Saturnia - 1st ALBUM (self-released 1999)
Founded in Portugal late 1996 by multi-instrumentalist Luis Simoes, Saturnia are a fresh and inspiring duo who offer spacey organic drenched atmospherics, mixed with sitar induced ambience and ethnic drum and bass rhythms. They edge slightly towards the strange dancetrance than they do towards spacerock, but don't let that put you off because they offer their own brand of space on here that is reminiscent of early Pompeii Pink Floyd meets Portishead meets Anubian Lights meets Ravi Shanker. Certainly a new one on me.
On this, their first release, we have an interesting combination of Luis Simoes: Guitar- Sitar-Lapsteel Guitar-Vocals-Theremin-Gong and Loopings, and old time friend Eduardo Vasconcelos aka M.Strange: Organ-Synthesizer-Theremin-Gong and Loopings. The first offering 'Club Aquarium' is a six-minute trip through the doors of ambient Rick Wright style Organs fused with modern day dance beats and haunting effected Vocals. There is a great piece of Flute playing by Flapi Simoes on here as well, I guess he is the brother of Luis. His flute sends out signals as an ethnic vibe takes over, the flute sound is similar to Sphinx era Nik Turner in its progression and it makes a promising change to the song. It's a shame that this vibe is broke by the return of the Drum Loop and Vocals. It's a bit too dance orientated for me in the Beat department, but that did not stop me from enjoying the originality of their approach to this genre. 'Gemini' is more mellow and easier in pace; this four and half-minute track sound is very Portishead musically with its dreamy floating tune encased inside a slow hypnotic background beat. Vocally and Sound FX wise it has elements of early Pink Floyd and we can sample the Guitar to great effect with it's Gilmouresq picking patterns and its sublime textures. The Gong crashes broaden the structure and offer depth as Joao Gomes's stunning Moog leadline appears and takes you under its wing. Very ethereal due to the Beat leaning more towards trance/trip hop than it does towards dance.
I wasn't disappointed by my next installment, the seven and a half minute classic 'The Twilight Bong'. This is a very space induced number. It has a certain sound that captures your mind and takes it over. It is very eastern sounding with the beats and flavours; it is my favourite so far. I love it and find myself encased in ethnic serenity with the Gong and Sitar marking their territory with feeling and precision. There are hints of 'Darkness' by Mr Quimby's Beard perhaps in here, but this piece is more alive and it moves at a different pace and velocity. It is the first instrumental of the album, and to me Saturnia have touched upon a great spacey ethnic Sitar vibe that stirs the perception when stoned. 'Iris' and 'Interstellar Rainbow Lung' are both similar to 'Club Aquarium' in all aspects, but without the Flute and moog solo's. These are great songs if you love a more mellow approach to the in-your-face aspects of dance music. But as I said about 'Club Aquarium', too dance orientated for me. I'll say no more.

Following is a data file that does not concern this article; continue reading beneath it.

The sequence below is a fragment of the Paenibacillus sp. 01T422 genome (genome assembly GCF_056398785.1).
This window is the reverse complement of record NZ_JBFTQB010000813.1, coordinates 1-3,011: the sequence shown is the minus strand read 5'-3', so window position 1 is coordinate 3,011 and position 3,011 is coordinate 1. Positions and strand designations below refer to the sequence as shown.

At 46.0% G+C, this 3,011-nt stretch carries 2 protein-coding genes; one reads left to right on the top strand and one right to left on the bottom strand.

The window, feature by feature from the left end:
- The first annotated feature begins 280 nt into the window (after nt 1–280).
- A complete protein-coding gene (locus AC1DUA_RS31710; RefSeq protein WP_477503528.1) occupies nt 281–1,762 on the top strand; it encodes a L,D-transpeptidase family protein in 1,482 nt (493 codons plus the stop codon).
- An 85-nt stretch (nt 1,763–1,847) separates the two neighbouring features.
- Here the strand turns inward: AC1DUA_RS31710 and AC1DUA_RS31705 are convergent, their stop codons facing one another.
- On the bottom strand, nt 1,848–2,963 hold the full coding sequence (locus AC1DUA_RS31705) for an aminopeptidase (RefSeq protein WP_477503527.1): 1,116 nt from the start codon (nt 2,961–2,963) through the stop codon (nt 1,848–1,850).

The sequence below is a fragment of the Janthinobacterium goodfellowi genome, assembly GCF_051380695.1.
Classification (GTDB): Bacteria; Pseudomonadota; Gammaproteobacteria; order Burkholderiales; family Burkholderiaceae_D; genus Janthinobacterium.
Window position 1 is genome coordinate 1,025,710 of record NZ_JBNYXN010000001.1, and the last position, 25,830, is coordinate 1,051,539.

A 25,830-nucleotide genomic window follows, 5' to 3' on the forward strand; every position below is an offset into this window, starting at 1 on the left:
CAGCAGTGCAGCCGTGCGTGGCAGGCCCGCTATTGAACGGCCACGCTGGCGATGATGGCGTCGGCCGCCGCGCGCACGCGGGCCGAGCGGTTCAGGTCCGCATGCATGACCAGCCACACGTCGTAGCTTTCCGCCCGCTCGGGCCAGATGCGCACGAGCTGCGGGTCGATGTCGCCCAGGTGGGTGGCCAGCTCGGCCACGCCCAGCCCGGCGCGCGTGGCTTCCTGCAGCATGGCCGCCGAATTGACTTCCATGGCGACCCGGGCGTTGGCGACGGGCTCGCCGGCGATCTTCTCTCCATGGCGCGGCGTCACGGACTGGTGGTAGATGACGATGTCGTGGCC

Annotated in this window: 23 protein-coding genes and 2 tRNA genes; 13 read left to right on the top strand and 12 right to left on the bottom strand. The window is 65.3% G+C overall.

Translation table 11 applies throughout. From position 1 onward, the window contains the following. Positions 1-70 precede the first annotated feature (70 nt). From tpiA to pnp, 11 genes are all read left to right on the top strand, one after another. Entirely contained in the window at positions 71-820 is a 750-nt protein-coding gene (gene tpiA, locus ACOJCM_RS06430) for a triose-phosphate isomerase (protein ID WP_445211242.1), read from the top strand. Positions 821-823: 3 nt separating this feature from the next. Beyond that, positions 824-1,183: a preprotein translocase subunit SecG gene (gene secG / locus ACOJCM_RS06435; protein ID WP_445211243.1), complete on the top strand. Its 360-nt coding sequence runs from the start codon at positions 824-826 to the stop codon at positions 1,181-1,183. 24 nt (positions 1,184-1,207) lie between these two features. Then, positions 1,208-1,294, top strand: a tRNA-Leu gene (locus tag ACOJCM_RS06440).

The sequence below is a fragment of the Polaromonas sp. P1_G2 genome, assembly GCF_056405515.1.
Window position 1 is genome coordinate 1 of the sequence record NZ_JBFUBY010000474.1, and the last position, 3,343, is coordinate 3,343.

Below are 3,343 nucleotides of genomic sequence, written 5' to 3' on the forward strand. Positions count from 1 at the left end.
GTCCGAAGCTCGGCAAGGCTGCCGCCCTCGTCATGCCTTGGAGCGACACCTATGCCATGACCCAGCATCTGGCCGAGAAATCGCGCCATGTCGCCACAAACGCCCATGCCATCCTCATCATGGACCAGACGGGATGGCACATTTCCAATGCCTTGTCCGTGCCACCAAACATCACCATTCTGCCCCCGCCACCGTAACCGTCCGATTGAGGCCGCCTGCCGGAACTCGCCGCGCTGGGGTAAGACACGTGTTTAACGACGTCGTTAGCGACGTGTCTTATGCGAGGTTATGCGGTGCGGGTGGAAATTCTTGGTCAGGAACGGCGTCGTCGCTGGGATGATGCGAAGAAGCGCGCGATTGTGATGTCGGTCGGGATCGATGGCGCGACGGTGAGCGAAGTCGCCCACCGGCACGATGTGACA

'Sculptress Sublime' offers what could be this bands interpretation of 'A Saucerful of Secrets'. It builds from a strange windy atmosphere into something very profound. The Drum Loop in essence is mainly Drum & Bass but sometimes it mimic's Nick Mason's manic style, and for much of the six minutes we have a great sound here. This is another totally instrumental piece and it stands out tall alongside 'The Twilight Bong'. I can see a lot of potential here for Saturnia who are most definitely talented musicians. All in all this album produces Dance orientated structures of an ambient nature, but in my eyes the best offerings are the instrumentals, and there are only two! But this album is a must for those who like Drum Loops and Jungle type rhythms worked into songs of a mellow vibe. Saturnia are very original and definitely offer something different. I have heard their Second Album from 2000/2001 and I would say that they have moved onto better places, probably due to line up changes in between. An interesting combination of old meets new.
Aural Innovations #16 06/2001 Albert Pollard